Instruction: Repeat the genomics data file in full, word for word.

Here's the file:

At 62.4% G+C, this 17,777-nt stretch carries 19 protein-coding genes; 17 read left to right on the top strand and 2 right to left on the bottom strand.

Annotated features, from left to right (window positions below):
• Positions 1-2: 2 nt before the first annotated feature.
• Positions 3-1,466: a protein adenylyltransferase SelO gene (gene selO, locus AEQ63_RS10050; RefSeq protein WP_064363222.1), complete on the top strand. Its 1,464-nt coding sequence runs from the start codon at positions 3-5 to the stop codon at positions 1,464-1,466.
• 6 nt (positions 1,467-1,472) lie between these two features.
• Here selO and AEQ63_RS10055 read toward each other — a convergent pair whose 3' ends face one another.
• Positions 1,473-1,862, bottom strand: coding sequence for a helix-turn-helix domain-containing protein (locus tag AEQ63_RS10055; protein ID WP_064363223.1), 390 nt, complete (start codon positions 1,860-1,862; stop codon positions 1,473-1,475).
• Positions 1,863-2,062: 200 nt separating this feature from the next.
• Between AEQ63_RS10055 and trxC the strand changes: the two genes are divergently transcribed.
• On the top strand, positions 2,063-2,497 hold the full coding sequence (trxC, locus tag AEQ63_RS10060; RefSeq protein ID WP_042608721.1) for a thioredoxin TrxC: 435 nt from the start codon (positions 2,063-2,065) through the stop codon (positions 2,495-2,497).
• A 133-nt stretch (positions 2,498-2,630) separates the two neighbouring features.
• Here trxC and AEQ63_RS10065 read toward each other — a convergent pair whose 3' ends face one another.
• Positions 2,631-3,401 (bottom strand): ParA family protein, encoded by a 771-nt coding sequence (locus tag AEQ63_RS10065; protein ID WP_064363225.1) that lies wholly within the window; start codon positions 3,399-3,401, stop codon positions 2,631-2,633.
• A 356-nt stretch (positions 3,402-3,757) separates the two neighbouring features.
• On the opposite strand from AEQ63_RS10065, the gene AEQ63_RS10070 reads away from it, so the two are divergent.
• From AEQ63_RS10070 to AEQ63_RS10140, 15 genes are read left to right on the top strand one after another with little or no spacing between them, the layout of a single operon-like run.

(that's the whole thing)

At 62.4% G+C, this 17,777-nt stretch carries 19 protein-coding genes; 17 read left to right on the top strand and 2 right to left on the bottom strand.

Annotated features, from left to right (window positions below):
• Positions 1-2: 2 nt before the first annotated feature.
• Positions 3-1,466: a protein adenylyltransferase SelO gene (gene selO, locus AEQ63_RS10050; RefSeq protein WP_064363222.1), complete on the top strand. Its 1,464-nt coding sequence runs from the start codon at positions 3-5 to the stop codon at positions 1,464-1,466.
• 6 nt (positions 1,467-1,472) lie between these two features.
• Here selO and AEQ63_RS10055 read toward each other — a convergent pair whose 3' ends face one another.
• Positions 1,473-1,862, bottom strand: coding sequence for a helix-turn-helix domain-containing protein (locus tag AEQ63_RS10055; protein ID WP_064363223.1), 390 nt, complete (start codon positions 1,860-1,862; stop codon positions 1,473-1,475).
• Positions 1,863-2,062: 200 nt separating this feature from the next.
• Between AEQ63_RS10055 and trxC the strand changes: the two genes are divergently transcribed.
• On the top strand, positions 2,063-2,497 hold the full coding sequence (trxC, locus tag AEQ63_RS10060; RefSeq protein ID WP_042608721.1) for a thioredoxin TrxC: 435 nt from the start codon (positions 2,063-2,065) through the stop codon (positions 2,495-2,497).
• A 133-nt stretch (positions 2,498-2,630) separates the two neighbouring features.
• Here trxC and AEQ63_RS10065 read toward each other — a convergent pair whose 3' ends face one another.
• Positions 2,631-3,401 (bottom strand): ParA family protein, encoded by a 771-nt coding sequence (locus tag AEQ63_RS10065; protein ID WP_064363225.1) that lies wholly within the window; start codon positions 3,399-3,401, stop codon positions 2,631-2,633.
• A 356-nt stretch (positions 3,402-3,757) separates the two neighbouring features.
• On the opposite strand from AEQ63_RS10065, the gene AEQ63_RS10070 reads away from it, so the two are divergent.
• From AEQ63_RS10070 to AEQ63_RS10140, 15 genes are read left to right on the top strand one after another with little or no spacing between them, the layout of a single operon-like run.